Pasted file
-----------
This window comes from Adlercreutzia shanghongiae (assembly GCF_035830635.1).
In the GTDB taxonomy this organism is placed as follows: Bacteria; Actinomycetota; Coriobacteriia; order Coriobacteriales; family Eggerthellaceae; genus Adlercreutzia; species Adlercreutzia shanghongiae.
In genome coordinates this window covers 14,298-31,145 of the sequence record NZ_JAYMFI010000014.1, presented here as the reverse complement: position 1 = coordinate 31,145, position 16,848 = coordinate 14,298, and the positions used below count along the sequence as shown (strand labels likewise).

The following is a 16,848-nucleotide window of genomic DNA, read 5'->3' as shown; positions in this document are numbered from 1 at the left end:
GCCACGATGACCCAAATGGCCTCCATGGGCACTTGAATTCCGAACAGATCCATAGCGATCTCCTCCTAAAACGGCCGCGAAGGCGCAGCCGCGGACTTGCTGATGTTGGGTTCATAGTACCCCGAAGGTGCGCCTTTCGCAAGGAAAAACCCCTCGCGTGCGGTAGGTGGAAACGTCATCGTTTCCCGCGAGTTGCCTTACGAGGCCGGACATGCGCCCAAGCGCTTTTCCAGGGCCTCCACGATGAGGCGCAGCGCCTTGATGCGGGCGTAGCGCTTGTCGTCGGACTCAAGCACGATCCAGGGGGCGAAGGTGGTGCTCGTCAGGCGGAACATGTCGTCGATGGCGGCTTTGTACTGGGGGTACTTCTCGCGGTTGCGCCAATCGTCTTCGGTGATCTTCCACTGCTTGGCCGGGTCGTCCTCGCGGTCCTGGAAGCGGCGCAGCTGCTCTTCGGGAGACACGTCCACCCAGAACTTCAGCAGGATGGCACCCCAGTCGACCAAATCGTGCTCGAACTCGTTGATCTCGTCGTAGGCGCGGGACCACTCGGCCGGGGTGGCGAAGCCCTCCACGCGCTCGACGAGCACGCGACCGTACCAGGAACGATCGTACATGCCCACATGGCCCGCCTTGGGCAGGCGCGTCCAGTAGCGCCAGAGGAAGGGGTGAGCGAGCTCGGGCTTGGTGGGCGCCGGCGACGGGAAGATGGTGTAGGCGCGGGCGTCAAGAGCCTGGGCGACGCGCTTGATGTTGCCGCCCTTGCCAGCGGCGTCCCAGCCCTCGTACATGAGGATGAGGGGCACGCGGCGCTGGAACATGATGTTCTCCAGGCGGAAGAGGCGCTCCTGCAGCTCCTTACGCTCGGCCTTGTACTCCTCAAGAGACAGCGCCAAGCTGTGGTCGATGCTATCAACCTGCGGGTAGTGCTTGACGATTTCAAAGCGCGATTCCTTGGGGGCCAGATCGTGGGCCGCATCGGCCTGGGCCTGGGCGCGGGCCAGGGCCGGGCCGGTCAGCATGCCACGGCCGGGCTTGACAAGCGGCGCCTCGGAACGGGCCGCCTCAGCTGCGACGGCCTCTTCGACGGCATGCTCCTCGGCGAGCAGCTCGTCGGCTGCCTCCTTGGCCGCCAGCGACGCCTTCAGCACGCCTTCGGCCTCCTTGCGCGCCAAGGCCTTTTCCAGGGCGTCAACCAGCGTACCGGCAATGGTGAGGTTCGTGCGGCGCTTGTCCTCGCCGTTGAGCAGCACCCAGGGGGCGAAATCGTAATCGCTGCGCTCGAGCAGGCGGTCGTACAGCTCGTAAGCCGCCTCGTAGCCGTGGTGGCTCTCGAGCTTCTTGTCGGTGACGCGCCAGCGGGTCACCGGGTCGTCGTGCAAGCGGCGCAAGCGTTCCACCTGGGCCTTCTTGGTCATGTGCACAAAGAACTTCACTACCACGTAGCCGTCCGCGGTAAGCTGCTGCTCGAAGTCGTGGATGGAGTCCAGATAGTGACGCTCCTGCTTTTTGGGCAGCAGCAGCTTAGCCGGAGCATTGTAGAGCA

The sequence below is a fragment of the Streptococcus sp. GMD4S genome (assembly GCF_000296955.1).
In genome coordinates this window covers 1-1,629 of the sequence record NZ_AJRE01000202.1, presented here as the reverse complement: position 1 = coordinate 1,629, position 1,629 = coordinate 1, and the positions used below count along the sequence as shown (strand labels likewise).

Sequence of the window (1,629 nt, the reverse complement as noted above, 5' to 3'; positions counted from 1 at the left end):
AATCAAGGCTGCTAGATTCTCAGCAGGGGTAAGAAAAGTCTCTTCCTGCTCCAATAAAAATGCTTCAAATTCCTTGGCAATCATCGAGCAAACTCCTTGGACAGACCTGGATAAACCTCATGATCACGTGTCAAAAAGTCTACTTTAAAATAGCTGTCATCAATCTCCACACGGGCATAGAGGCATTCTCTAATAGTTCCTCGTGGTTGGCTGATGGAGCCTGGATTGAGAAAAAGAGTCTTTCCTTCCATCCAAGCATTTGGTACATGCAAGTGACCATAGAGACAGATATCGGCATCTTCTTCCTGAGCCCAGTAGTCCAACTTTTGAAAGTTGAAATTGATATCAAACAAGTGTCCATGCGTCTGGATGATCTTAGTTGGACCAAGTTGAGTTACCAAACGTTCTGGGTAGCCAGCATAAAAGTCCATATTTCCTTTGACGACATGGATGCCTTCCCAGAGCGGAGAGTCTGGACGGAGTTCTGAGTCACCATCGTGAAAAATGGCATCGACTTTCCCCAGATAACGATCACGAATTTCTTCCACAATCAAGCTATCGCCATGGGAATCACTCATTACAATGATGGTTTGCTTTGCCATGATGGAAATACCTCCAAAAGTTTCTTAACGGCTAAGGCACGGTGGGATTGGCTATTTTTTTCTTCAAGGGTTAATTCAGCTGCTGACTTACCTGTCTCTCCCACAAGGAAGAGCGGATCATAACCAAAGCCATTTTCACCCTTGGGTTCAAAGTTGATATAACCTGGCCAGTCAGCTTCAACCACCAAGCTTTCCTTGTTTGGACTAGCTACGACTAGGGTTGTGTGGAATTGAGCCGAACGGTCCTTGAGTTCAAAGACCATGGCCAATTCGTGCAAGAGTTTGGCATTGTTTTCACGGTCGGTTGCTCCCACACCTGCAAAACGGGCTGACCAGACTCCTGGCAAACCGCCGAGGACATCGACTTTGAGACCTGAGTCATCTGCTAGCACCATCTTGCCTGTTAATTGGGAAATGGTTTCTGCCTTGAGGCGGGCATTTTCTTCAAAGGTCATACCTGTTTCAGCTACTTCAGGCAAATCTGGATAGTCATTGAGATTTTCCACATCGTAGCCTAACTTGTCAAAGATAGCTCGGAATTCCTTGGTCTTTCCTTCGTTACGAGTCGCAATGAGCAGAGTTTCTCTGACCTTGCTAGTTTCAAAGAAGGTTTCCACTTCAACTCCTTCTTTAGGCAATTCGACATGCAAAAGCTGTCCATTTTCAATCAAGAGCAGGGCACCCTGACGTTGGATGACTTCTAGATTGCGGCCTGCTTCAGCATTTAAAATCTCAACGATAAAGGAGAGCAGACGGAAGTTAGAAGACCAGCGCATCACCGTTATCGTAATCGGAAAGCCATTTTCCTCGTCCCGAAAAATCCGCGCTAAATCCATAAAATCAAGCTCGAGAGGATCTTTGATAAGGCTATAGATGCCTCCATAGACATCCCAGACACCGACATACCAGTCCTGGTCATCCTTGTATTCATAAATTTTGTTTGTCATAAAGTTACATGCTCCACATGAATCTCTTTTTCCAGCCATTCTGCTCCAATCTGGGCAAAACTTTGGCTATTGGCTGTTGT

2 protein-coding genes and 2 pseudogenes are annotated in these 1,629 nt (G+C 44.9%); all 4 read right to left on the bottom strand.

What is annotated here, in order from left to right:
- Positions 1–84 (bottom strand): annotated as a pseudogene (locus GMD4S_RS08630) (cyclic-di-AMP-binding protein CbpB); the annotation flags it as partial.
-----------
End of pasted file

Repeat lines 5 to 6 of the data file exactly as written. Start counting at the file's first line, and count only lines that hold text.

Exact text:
GCCACGATGACCCAAATGGCCTCCATGGGCACTTGAATTCCGAACAGATCCATAGCGATCTCCTCCTAAAACGGCCGCGAAGGCGCAGCCGCGGACTTGCTGATGTTGGGTTCATAGTACCCCGAAGGTGCGCCTTTCGCAAGGAAAAACCCCTCGCGTGCGGTAGGTGGAAACGTCATCGTTTCCCGCGAGTTGCCTTACGAGGCCGGACATGCGCCCAAGCGCTTTTCCAGGGCCTCCACGATGAGGCGCAGCGCCTTGATGCGGGCGTAGCGCTTGTCGTCGGACTCAAGCACGATCCAGGGGGCGAAGGTGGTGCTCGTCAGGCGGAACATGTCGTCGATGGCGGCTTTGTACTGGGGGTACTTCTCGCGGTTGCGCCAATCGTCTTCGGTGATCTTCCACTGCTTGGCCGGGTCGTCCTCGCGGTCCTGGAAGCGGCGCAGCTGCTCTTCGGGAGACACGTCCACCCAGAACTTCAGCAGGATGGCACCCCAGTCGACCAAATCGTGCTCGAACTCGTTGATCTCGTCGTAGGCGCGGGACCACTCGGCCGGGGTGGCGAAGCCCTCCACGCGCTCGACGAGCACGCGACCGTACCAGGAACGATCGTACATGCCCACATGGCCCGCCTTGGGCAGGCGCGTCCAGTAGCGCCAGAGGAAGGGGTGAGCGAGCTCGGGCTTGGTGGGCGCCGGCGACGGGAAGATGGTGTAGGCGCGGGCGTCAAGAGCCTGGGCGACGCGCTTGATGTTGCCGCCCTTGCCAGCGGCGTCCCAGCCCTCGTACATGAGGATGAGGGGCACGCGGCGCTGGAACATGATGTTCTCCAGGCGGAAGAGGCGCTCCTGCAGCTCCTTACGCTCGGCCTTGTACTCCTCAAGAGACAGCGCCAAGCTGTGGTCGATGCTATCAACCTGCGGGTAGTGCTTGACGATTTCAAAGCGCGATTCCTTGGGGGCCAGATCGTGGGCCGCATCGGCCTGGGCCTGGGCGCGGGCCAGGGCCGGGCCGGTCAGCATGCCACGGCCGGGCTTGACAAGCGGCGCCTCGGAACGGGCCGCCTCAGCTGCGACGGCCTCTTCGACGGCATGCTCCTCGGCGAGCAGCTCGTCGGCTGCCTCCTTGGCCGCCAGCGACGCCTTCAGCACGCCTTCGGCCTCCTTGCGCGCCAAGGCCTTTTCCAGGGCGTCAACCAGCGTACCGGCAATGGTGAGGTTCGTGCGGCGCTTGTCCTCGCCGTTGAGCAGCACCCAGGGGGCGAAATCGTAATCGCTGCGCTCGAGCAGGCGGTCGTACAGCTCGTAAGCCGCCTCGTAGCCGTGGTGGCTCTCGAGCTTCTTGTCGGTGACGCGCCAGCGGGTCACCGGGTCGTCGTGCAAGCGGCGCAAGCGTTCCACCTGGGCCTTCTTGGTCATGTGCACAAAGAACTTCACTACCACGTAGCCGTCCGCGGTAAGCTGCTGCTCGAAGTCGTGGATGGAGTCCAGATAGTGACGCTCCTGCTTTTTGGGCAGCAGCAGCTTAGCCGGAGCATTGTAGAGCA

The sequence below is a fragment of the Streptococcus sp. GMD4S genome (assembly GCF_000296955.1).